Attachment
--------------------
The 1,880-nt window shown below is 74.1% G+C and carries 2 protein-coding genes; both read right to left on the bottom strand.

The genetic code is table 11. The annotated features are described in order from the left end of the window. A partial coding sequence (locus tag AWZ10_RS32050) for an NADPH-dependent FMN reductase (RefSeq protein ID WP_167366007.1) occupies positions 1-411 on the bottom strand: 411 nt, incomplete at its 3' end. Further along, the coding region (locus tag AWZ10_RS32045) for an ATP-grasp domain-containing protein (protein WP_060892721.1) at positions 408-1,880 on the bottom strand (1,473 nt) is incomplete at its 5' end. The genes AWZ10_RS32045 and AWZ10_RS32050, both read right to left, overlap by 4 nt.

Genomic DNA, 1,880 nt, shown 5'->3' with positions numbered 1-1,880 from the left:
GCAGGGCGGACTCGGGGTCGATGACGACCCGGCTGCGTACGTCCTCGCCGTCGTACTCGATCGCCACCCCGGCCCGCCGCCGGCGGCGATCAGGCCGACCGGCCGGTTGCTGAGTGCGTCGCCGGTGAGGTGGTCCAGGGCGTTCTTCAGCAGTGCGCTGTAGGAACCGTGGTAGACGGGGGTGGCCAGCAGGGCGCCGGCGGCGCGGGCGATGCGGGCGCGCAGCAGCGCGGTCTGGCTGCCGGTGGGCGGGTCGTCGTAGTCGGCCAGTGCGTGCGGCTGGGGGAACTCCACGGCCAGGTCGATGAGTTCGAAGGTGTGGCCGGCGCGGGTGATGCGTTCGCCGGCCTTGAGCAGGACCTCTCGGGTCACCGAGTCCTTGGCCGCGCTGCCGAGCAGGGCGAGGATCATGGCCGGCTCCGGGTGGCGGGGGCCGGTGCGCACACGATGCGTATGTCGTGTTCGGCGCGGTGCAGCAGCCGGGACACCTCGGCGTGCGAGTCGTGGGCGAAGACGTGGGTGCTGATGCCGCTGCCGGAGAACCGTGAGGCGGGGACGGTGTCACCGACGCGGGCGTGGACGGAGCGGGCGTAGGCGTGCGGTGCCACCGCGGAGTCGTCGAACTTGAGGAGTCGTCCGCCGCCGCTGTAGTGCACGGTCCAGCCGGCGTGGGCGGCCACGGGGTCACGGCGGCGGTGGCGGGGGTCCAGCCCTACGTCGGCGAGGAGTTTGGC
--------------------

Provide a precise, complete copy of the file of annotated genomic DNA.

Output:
The 1,880-nt window shown below is 74.1% G+C and carries 2 protein-coding genes; both read right to left on the bottom strand.

The genetic code is table 11. The annotated features are described in order from the left end of the window. A partial coding sequence (locus tag AWZ10_RS32050) for an NADPH-dependent FMN reductase (RefSeq protein ID WP_167366007.1) occupies positions 1-411 on the bottom strand: 411 nt, incomplete at its 3' end. Further along, the coding region (locus tag AWZ10_RS32045) for an ATP-grasp domain-containing protein (protein WP_060892721.1) at positions 408-1,880 on the bottom strand (1,473 nt) is incomplete at its 5' end. The genes AWZ10_RS32045 and AWZ10_RS32050, both read right to left, overlap by 4 nt.

Genomic DNA, 1,880 nt, shown 5'->3' with positions numbered 1-1,880 from the left:
GCAGGGCGGACTCGGGGTCGATGACGACCCGGCTGCGTACGTCCTCGCCGTCGTACTCGATCGCCACCCCGGCCCGCCGCCGGCGGCGATCAGGCCGACCGGCCGGTTGCTGAGTGCGTCGCCGGTGAGGTGGTCCAGGGCGTTCTTCAGCAGTGCGCTGTAGGAACCGTGGTAGACGGGGGTGGCCAGCAGGGCGCCGGCGGCGCGGGCGATGCGGGCGCGCAGCAGCGCGGTCTGGCTGCCGGTGGGCGGGTCGTCGTAGTCGGCCAGTGCGTGCGGCTGGGGGAACTCCACGGCCAGGTCGATGAGTTCGAAGGTGTGGCCGGCGCGGGTGATGCGTTCGCCGGCCTTGAGCAGGACCTCTCGGGTCACCGAGTCCTTGGCCGCGCTGCCGAGCAGGGCGAGGATCATGGCCGGCTCCGGGTGGCGGGGGCCGGTGCGCACACGATGCGTATGTCGTGTTCGGCGCGGTGCAGCAGCCGGGACACCTCGGCGTGCGAGTCGTGGGCGAAGACGTGGGTGCTGATGCCGCTGCCGGAGAACCGTGAGGCGGGGACGGTGTCACCGACGCGGGCGTGGACGGAGCGGGCGTAGGCGTGCGGTGCCACCGCGGAGTCGTCGAACTTGAGGAGTCGTCCGCCGCCGCTGTAGTGCACGGTCCAGCCGGCGTGGGCGGCCACGGGGTCACGGCGGCGGTGGCGGGGGTCCAGCCCTACGTCGGCGAGGAGTTTGGC